6 Tips for Making Your Home More Energy Efficient in Autumn and Winter
Whether you’re watching your finances, hoping to save valuable energy or just generally concerned about your household’s carbon footprint, it is never a bad idea to take precautions and measures to save energy in and around your home.
Particularly during the autumn and winter months, there are things running at the same time affecting your energy consumption including lights, heating, Christmas decorations, extra fridges and more.
If you’d like to save energy this autumn and winter, then keep reading for our best tips.
Seal All of Your Windows
As the temperature decreases outside, it’s easy for us to just flick the heating on and set it higher and higher the cooler it gets. Our minds rarely flick to analysing the reasons why the house is so chilly.
A common reason for a cold room is damage to windows and the sealants. This is a easily solvable. We recommend you go draught hunting at least once a year before the weather gets cold so you can attend to any problems before it’s too late.
If you do find any cracks in the seals, a small bead of silicon should do the trick. You can also buy weatherstrips for your window to help fill in the gap that may be causing said draught.
Replace Old Appliances
In a typical UK household, more than half the money spent on fuel bills goes towards providing heat and hot water according to energy saving trust. If you’re running an old, cheap or low rated boiler, you may find that it is wasting more energy than it is putting to good use.
Replacing your boiler is a solid investment when looking for ways to not only reduce the energy you use and save money on bills during the colder months, but also to reduce your households carbon footprint. Make sure you purchase one with a high rating that works with your home to get the best results. Be sure to get professional help when fitting these appliances in your house to avoid any costly DIY mistakes.
This theory will work for most of your big household items including fridges, freezers and washing machines.
Flick the Switches if You Leave for a Few Days
If you’re heading out for a few days whether that be for work, holiday or just because, make an effort to go around the house and flick off the switches, particularly including big appliances like the tv, computer and any appliances like an Alexa or a radio.
Even if it’s not being used, plug sockets turned on still use small amounts of energy which isn’t needed and can add up.
If you are going to leave a light on, choose only one or two and ensure that they are energy saving bulbs.
Close the Doors and Turn the Thermostat Down
As well as ensuring the outside doors are closed, it’s a good idea to close the internal doors too when heating up the house as it will trap the warm air into the individual rooms. For example, if you are trying to warm up your living room, you might struggle if the heat is escaping up the stairs and out into the kitchen.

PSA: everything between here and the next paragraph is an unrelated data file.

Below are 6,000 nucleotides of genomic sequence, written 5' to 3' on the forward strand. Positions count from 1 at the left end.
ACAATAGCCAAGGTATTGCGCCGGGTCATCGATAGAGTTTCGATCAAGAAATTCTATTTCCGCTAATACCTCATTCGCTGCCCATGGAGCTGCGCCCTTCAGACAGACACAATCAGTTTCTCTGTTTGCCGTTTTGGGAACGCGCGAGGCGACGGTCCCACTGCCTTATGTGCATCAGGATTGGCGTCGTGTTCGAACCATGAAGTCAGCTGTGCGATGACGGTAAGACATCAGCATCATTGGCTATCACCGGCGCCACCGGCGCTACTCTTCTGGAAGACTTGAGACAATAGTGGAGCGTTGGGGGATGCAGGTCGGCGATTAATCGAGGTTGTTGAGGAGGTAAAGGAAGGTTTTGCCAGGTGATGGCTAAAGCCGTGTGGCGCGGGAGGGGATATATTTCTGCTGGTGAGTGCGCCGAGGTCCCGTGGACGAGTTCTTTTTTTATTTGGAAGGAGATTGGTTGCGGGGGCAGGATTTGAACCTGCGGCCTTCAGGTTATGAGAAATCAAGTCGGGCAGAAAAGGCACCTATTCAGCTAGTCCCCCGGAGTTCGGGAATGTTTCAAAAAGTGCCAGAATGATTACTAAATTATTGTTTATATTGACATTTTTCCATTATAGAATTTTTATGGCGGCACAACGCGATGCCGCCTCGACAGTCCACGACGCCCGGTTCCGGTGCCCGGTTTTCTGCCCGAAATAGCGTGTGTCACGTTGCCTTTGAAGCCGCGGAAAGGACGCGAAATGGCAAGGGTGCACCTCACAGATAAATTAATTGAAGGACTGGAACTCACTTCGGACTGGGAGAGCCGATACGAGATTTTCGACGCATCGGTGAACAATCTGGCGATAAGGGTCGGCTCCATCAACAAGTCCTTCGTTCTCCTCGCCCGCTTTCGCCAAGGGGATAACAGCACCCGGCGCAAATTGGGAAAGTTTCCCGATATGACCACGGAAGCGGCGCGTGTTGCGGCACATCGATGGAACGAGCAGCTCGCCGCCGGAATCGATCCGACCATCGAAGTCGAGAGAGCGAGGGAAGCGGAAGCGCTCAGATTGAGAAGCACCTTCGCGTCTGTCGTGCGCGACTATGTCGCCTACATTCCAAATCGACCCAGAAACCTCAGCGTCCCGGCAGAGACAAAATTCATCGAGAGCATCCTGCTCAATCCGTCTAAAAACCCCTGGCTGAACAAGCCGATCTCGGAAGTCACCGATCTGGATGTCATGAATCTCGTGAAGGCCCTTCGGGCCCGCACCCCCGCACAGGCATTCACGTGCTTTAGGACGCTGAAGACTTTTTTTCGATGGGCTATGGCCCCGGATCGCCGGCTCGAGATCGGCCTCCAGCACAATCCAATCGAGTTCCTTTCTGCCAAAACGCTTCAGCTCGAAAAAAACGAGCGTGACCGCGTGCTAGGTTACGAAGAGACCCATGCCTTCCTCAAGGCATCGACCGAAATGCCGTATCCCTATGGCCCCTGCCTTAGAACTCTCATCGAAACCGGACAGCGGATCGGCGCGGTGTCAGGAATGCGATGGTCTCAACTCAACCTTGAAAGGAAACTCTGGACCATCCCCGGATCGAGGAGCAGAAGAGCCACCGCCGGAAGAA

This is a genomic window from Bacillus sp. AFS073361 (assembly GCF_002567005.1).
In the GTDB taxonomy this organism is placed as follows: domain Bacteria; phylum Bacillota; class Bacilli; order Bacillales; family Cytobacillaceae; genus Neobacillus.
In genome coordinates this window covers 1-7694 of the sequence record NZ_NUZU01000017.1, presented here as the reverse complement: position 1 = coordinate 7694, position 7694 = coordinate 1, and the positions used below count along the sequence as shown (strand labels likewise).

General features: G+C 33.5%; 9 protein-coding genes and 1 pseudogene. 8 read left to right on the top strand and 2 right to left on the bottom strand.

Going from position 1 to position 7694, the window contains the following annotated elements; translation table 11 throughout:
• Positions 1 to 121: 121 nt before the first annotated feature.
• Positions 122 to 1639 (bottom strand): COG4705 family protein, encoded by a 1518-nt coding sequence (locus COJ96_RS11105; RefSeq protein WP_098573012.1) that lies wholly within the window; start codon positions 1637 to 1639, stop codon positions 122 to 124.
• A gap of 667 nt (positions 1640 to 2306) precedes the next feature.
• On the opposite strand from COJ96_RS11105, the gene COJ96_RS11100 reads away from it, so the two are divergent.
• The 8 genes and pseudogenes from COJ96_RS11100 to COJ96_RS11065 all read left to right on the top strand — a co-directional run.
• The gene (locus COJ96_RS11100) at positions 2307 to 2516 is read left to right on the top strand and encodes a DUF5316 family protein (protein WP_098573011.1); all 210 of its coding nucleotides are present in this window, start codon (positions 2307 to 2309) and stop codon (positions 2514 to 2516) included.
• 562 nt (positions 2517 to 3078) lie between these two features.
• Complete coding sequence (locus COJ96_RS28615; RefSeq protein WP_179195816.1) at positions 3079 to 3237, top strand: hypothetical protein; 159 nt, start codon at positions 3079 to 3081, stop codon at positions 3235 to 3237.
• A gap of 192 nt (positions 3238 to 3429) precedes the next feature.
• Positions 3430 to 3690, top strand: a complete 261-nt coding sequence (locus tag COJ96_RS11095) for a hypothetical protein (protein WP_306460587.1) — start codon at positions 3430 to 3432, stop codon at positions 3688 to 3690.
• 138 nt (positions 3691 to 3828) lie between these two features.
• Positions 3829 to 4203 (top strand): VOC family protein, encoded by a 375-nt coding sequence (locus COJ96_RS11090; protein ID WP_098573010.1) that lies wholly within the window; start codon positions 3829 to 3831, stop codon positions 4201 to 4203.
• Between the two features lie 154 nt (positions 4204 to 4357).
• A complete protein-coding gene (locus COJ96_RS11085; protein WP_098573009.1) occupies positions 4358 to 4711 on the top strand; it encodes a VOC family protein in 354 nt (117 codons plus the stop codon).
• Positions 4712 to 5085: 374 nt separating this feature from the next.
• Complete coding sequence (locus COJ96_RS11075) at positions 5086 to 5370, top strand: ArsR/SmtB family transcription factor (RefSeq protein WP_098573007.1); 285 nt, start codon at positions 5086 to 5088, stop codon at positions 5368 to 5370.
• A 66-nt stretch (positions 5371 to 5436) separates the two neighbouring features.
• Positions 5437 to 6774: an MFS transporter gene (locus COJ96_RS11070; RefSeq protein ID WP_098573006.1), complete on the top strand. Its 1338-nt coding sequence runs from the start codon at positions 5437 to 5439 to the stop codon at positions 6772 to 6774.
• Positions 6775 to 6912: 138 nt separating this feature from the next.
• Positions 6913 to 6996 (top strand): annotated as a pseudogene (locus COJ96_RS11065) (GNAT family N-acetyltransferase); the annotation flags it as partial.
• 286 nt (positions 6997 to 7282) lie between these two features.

Due to the warm air dispersing into multiple different rooms, it may not warm up the room you’d like as quickly as you’d like so members of the household may be inclined to turn the heating up even higher when it isn’t necessary.
You may even find that you can actually turn the thermostat down a few degrees using this method which can also save energy.
Did you know that you could save £100 a year on energy bills by converting to double glazed windows?
A double glazed window consists of two separate glass window panes separated by a vacuum or gas which acts as an insulator within your home.
There are numerous other benefits of moving all your windows to double or even triple glazing including sound insulation, extra safety, enhanced aesthetics and improved durability.
As well as being perfect for keeping the warm air in the home during the winter months, it can also stop the warm air from entering the home helping to keep it nice and cool inside so it is an ideal solution all year round.
It’s common knowledge that heat rises so it’s not surprising that about 25% of heat within a house is lost through an uninsulated roof.
The average lifespan for loft insulation is around 40 years. By looking at the money you’ll save within that time, it will pay for itself time and time again.
Improve your Home for the Cold Season
You could spend weeks and weeks renovating, maintaining and improving aspects of your home to ensure everything is in tip-top condition, working effectively and performing in the most efficient way for you. If you don’t know where to start, we can help.
From routine maintenance to complete property transformations, we can pull together the appropriate tradesmen to help you carry out work on your residential property.
Give us a call today on 01666 714040 or fill out a contact form and we’ll get back to you.